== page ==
Brothers Gene Williams, left, and Bruce Fisher, right, at Gene Williams home in Herriman, Utah, on Aug. 8, 2017.| Parker Atkinson, Deseret News
After explaining the situation fully, Gene asked Bruce if he’d take a DNA test to confirm if they were really brothers. Bruce balked initially. But that night, after discussing the pros and cons with his wife, he changed his mind and, the next day, called Gene.
“We decided I really needed to do that to find out if what he was telling was true,” Bruce said.
The two weeks waiting for the DNA results to come back were excruciating for the Fisher family — the ones that knew about it, at least. They still hadn’t told the entire family about the unfolding saga, especially not Rod, who had the most to lose. Maxine, Bruce and his wife, Kathy, and some of their kids were the only ones who knew about it.
The day arrived, but the expected email hadn’t come. Bruce called the company that processed the DNA test and was asked if he wanted to hear the results over the phone.
“Time seemed to stand still for a moment,” Bruce wrote. “Why did I agree to this? How will I respond if she says they match? All along I’d been telling Kathy the DNA wouldn’t match, that it was just too preposterous to be true.”
Bruce listened carefully, thanked the woman on the other end of the line and hung up the phone.
Then he dialed Maxine.
“I kept praying, every night, don’t let it match, don’t let it match,” Maxine said.
The phone rang.
It was Bruce, calling with the DNA results.
“That man is really your son, and he’s really my brother,” Bruce said.
It was a perfect match on every indicator. Gene Williams was Maxine Fisher’s son. Rodney Fisher was not.
“I dropped the phone, and I just started to sob and cry,” Maxine said. “I just sat there and cried and cried.”
Bruce said, looking back, that was probably the most difficult moment of the entire saga. He said she just kept repeating the same thing: Are you sure? Are you positive?
“And I was just, yes mom, yes,” Bruce said. “To hear her weeping on the other end of the phone and not be able to put my arms around her and comfort her was just...”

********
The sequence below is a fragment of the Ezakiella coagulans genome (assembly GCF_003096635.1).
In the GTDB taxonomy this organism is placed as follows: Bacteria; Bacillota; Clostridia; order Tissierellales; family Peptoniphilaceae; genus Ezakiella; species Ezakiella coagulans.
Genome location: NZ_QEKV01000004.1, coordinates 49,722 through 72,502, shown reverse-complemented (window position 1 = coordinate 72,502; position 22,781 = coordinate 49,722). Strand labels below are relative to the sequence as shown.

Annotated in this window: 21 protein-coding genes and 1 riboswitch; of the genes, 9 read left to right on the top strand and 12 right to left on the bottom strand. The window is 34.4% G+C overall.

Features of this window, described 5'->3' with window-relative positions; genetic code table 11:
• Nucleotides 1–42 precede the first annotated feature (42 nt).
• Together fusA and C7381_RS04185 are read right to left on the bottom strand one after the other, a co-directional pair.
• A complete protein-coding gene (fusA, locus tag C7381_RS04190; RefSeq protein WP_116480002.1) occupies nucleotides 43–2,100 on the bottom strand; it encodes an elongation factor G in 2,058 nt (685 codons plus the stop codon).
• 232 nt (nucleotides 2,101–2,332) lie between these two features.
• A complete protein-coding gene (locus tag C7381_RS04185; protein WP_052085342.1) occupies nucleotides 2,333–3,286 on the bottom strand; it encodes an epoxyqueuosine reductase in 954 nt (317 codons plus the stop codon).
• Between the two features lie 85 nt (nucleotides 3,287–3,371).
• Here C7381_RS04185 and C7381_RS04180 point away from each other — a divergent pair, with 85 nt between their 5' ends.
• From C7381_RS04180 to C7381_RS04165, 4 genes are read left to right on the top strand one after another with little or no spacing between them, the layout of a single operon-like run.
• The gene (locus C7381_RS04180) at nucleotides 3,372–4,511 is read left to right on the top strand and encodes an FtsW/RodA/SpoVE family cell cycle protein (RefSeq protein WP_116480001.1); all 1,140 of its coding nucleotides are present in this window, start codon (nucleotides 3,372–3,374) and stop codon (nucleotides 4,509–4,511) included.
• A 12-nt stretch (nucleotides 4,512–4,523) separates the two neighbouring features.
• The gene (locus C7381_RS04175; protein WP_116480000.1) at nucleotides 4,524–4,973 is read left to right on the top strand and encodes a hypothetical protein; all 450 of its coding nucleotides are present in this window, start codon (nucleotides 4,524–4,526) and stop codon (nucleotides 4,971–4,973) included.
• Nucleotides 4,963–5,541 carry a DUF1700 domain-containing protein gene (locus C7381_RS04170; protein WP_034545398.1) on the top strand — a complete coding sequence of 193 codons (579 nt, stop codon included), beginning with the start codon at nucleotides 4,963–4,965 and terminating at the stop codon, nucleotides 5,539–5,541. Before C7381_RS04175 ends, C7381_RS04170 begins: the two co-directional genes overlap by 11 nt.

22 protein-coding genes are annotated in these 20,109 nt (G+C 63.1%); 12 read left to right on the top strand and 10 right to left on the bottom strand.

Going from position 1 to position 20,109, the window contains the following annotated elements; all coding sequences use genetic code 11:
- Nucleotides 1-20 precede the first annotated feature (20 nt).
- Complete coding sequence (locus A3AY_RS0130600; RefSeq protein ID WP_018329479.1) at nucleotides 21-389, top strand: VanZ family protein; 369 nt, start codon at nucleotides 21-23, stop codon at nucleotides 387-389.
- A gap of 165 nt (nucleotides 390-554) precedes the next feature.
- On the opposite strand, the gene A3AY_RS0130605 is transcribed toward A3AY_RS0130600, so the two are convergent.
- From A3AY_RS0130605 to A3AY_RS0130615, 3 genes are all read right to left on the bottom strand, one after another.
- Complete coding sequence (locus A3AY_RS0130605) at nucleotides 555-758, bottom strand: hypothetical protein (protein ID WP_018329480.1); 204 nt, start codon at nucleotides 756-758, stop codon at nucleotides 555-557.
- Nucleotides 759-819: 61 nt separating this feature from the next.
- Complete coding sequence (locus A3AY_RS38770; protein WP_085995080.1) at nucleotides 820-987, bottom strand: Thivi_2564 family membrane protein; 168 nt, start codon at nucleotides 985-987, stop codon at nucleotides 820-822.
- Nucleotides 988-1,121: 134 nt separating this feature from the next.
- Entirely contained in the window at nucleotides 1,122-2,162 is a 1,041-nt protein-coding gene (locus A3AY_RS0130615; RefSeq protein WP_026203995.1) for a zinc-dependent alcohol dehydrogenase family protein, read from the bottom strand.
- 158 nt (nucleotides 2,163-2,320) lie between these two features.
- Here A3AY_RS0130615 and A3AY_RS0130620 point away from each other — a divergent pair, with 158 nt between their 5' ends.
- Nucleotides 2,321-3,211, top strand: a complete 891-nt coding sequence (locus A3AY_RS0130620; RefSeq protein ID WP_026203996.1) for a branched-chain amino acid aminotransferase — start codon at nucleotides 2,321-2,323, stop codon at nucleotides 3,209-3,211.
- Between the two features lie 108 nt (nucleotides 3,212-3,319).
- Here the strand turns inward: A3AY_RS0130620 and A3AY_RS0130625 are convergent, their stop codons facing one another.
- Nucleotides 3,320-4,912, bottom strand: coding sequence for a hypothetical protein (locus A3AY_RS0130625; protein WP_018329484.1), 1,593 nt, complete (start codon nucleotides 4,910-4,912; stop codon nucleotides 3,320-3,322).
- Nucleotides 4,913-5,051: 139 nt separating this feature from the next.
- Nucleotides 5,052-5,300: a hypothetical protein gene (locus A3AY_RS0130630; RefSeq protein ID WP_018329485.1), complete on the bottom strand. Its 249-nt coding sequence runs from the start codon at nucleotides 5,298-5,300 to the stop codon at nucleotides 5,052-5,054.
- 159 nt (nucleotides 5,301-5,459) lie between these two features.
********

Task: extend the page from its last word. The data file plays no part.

Bruce was at a loss for words.
Maxine was so distraught, he recommended she get a blessing of comfort from a church leader. She wanted him to call Tom Lee, who had just been released as Maxine’s bishop.
Lee recalled the emotional scene after arriving home from work.
“The stage was set, but she was so sure it was wrong, she was just so sure, and so she just kept repeating over and over again, 'How could a mother not know her baby?'" Tom said. "She would calm down a little bit and start to talk a little bit, and then it would just hit her again, she’d throw her head back, she was just unbelievably inconsolable, just hysterical, rocking and wailing."
The question on everyone’s mind? How to tell Rod.
“We knew we had to tell him, and we had to tell him before he heard it from somebody else,” Maxine said. “We kept saying, well, how can we do it? How could I tell my son that I’m not his mother? How can Bruce tell him they’re not brothers?”
Most of all, they worried about how Rod would react to the news.
“As far as my sisters and the family was concerned, this made no difference,” Bruce said. “I’d grown up with Rod all my life; he was the only brother I’d ever known.”
But Bruce said they worried — and considered it a distinct possibility — that they might lose Rod.